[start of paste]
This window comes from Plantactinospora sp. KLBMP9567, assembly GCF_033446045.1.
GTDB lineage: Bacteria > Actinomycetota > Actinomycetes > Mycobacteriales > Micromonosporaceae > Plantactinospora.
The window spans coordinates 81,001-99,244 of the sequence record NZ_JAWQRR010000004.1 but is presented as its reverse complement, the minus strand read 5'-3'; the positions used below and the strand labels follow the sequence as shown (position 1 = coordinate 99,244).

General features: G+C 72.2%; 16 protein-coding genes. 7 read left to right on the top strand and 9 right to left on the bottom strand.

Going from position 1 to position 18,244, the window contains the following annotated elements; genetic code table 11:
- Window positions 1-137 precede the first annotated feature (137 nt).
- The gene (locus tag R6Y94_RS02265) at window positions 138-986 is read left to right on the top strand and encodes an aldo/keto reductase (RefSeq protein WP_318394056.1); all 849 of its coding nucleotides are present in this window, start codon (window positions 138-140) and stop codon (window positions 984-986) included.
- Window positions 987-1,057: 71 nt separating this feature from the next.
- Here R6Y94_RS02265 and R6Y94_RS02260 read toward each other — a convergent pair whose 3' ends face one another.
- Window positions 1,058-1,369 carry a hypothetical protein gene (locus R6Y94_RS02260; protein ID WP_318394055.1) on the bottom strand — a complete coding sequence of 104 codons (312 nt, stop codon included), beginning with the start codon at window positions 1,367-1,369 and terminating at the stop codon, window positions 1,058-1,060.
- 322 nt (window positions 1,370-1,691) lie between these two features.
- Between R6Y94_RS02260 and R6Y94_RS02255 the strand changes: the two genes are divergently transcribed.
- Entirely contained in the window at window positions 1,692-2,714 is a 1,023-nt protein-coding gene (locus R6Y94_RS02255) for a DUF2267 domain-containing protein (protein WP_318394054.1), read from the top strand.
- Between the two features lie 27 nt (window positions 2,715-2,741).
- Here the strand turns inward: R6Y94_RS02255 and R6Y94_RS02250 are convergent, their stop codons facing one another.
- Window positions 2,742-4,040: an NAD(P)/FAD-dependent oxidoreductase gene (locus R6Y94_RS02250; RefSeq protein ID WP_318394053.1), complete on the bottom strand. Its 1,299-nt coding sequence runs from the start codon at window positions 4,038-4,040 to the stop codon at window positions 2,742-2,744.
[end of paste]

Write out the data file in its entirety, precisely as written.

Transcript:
This window comes from Plantactinospora sp. KLBMP9567, assembly GCF_033446045.1.
GTDB lineage: Bacteria > Actinomycetota > Actinomycetes > Mycobacteriales > Micromonosporaceae > Plantactinospora.
The window spans coordinates 81,001-99,244 of the sequence record NZ_JAWQRR010000004.1 but is presented as its reverse complement, the minus strand read 5'-3'; the positions used below and the strand labels follow the sequence as shown (position 1 = coordinate 99,244).

General features: G+C 72.2%; 16 protein-coding genes. 7 read left to right on the top strand and 9 right to left on the bottom strand.

Going from position 1 to position 18,244, the window contains the following annotated elements; genetic code table 11:
- Window positions 1-137 precede the first annotated feature (137 nt).
- The gene (locus tag R6Y94_RS02265) at window positions 138-986 is read left to right on the top strand and encodes an aldo/keto reductase (RefSeq protein WP_318394056.1); all 849 of its coding nucleotides are present in this window, start codon (window positions 138-140) and stop codon (window positions 984-986) included.
- Window positions 987-1,057: 71 nt separating this feature from the next.
- Here R6Y94_RS02265 and R6Y94_RS02260 read toward each other — a convergent pair whose 3' ends face one another.
- Window positions 1,058-1,369 carry a hypothetical protein gene (locus R6Y94_RS02260; protein ID WP_318394055.1) on the bottom strand — a complete coding sequence of 104 codons (312 nt, stop codon included), beginning with the start codon at window positions 1,367-1,369 and terminating at the stop codon, window positions 1,058-1,060.
- 322 nt (window positions 1,370-1,691) lie between these two features.
- Between R6Y94_RS02260 and R6Y94_RS02255 the strand changes: the two genes are divergently transcribed.
- Entirely contained in the window at window positions 1,692-2,714 is a 1,023-nt protein-coding gene (locus R6Y94_RS02255) for a DUF2267 domain-containing protein (protein WP_318394054.1), read from the top strand.
- Between the two features lie 27 nt (window positions 2,715-2,741).
- Here the strand turns inward: R6Y94_RS02255 and R6Y94_RS02250 are convergent, their stop codons facing one another.
- Window positions 2,742-4,040: an NAD(P)/FAD-dependent oxidoreductase gene (locus R6Y94_RS02250; RefSeq protein ID WP_318394053.1), complete on the bottom strand. Its 1,299-nt coding sequence runs from the start codon at window positions 4,038-4,040 to the stop codon at window positions 2,742-2,744.